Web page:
The durqā‘a is usually square and will be covered with a dome, and the īwān or recess will be roofed with a vault. The domes will sit directly on the three walls and on an arch built on top of the vault using the shell as centering, joining on to the durqā‘a.
A dome is stronger than a vault but must sit on a square, which is not agreeable aesthetically. To give rectangularity, recesses are constructed off the square roofed with vaults. One large recess is provided for the bed with a span of 2.5 meters [81⁄4 feet], redressing the rectangularity of the felt space of the room. In addition, small recesses provide space for wardrobes, thus freeing the central part of the room and creating a more pleasant feeling within the space than an ordinary arrangement in which the bed and cupboards take up most of the room.
The design concept of the durqā‘a can be extended, allowing many desirable combinations as shown in the plans opposite.
The following figures show the opportunities this design concept offers for variation in respect of the aesthetic values in configurations for a community. This concept is not limited to peasant houses but can be applied to more sophisticated villas built in mud brick, baked brick or stone. The plan for Sidi KrierTo Build a House: The House in Sidi Krier, pp. 292–295 [Hassan Fathy’s house] on the northern coast of Egypt shows the design of a coastal villa built in local stone found on the site.
The following figures show how the design would fit into various houses and how these plans for houses with vaulted roofs look.
The villa of Mr. Akeel Samy in the village of Dahshour, Giza, is built in stone and roofed with red bricks. The design of this house shows how the vaulting system lends itself to animating the interior of a house by having varying levels. The same concept can be applied even in America using suitable materials.
When building small rural houses with one or two floors in mud brick, the minimum thickness of wall should be no less than 50 cm [20 in]. In such structures, the maximum stress to which each brick is exposed does not exceed 3 kg/cm² [6,100 lb/ft²]. Both in the walls and vaulted roofs the resistance of the brick is not less than 10 kg/cm² [20,500 lb/ft²]. So with this safety margin the architect can safely handle the structural problems. However, when designing larger buildings such as mosques, schools, community halls, etc. it is implicit that soil-mechanics and structural engineers are consulted.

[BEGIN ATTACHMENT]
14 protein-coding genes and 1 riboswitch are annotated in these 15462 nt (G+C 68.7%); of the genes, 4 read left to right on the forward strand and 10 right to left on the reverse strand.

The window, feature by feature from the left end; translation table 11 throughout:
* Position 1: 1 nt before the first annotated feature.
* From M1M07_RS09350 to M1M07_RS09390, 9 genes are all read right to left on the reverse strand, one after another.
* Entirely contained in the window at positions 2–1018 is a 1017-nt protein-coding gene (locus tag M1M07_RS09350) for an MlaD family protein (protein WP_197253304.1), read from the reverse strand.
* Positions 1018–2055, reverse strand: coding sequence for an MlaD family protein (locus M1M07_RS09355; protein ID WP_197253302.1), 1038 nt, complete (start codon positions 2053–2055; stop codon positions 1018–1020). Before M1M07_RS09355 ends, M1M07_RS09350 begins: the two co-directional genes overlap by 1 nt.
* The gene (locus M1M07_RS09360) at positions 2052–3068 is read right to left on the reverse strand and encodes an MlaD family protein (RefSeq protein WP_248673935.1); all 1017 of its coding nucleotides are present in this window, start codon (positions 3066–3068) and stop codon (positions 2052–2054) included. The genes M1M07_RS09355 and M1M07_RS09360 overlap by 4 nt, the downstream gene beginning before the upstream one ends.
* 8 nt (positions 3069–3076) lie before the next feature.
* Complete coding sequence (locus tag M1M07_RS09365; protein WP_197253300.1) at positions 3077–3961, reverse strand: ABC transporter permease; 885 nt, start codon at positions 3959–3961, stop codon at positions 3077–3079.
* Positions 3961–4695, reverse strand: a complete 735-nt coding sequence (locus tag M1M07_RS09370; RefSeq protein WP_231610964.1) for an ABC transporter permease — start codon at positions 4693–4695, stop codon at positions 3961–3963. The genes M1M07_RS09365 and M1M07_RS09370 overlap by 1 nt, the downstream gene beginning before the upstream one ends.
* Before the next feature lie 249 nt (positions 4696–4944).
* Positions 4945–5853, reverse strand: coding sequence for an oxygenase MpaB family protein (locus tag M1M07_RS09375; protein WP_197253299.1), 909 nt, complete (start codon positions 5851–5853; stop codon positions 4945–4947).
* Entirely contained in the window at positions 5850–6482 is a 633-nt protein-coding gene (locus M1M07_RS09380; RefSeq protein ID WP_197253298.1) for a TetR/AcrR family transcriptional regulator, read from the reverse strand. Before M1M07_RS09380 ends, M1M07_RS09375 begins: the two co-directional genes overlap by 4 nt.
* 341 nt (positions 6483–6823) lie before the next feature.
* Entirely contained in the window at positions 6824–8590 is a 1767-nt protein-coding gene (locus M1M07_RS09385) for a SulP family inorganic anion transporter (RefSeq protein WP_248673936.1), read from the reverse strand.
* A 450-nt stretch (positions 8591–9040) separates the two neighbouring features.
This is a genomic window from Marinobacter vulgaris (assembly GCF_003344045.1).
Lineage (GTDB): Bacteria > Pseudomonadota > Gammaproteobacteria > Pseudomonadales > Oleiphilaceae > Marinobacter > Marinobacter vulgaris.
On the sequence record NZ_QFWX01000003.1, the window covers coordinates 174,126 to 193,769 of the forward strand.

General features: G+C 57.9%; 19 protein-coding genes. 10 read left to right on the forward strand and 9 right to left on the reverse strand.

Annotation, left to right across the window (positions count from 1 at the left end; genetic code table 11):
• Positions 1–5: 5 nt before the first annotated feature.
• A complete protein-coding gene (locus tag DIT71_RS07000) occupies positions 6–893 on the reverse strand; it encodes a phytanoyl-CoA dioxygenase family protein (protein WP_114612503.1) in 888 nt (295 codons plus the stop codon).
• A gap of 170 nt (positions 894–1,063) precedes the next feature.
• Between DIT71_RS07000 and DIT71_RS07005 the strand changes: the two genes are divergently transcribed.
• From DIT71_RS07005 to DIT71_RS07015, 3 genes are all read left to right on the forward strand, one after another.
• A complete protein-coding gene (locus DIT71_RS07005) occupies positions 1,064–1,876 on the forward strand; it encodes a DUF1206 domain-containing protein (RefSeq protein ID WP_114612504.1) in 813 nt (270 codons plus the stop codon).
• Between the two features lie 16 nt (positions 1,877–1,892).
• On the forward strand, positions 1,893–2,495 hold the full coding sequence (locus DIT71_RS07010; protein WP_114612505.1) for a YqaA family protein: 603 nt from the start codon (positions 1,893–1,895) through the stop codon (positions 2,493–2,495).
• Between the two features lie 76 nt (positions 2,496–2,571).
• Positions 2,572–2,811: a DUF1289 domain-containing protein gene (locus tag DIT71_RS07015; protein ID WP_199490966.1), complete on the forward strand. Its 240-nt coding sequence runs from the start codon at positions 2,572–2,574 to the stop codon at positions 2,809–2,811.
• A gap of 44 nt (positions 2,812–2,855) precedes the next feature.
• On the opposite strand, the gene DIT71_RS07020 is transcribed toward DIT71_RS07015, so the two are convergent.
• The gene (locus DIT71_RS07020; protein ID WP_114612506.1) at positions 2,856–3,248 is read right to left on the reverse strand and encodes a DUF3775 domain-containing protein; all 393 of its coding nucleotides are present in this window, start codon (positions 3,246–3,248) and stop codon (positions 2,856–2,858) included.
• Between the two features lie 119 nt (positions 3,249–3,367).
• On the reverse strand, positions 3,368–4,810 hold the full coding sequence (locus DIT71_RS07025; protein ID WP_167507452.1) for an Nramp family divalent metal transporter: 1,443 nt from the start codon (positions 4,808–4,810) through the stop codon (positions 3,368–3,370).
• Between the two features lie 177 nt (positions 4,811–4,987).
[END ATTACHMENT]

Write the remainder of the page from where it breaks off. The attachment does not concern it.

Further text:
The text presented hereSalma Samar Damluji and Viola Bertini, Hassan Fathy: Earth & Utopia (London: Laurence King Publishing, 2018), 316-329. was originally written by Fathy over a period spanning from the late 1970s to the early 1980s. In 1984, we wrote and edited the text, adding the figures as numbered here and used where possible. Notes from earlier research (by Salma Samar Damluji) on vault and dome construction have been added in to supplement parts of the text where needed. Other published sources include H.E. Wulff, The Traditional Crafts in Persia, MIT Press, 1966, relating to material constitution and features or element of earth construction, to complement Fathy’s text. Illustrations provided in the original draft of the text by Hassan Fathy do not necessarily acknowledge the precise sources or published references that they came from; every effort has been made to locate the sources when some of these were used. All the drawings that were done in 1984 with Fathy were redrawn for this publication.
The text was published in the second issue of EastEast Paper in 2020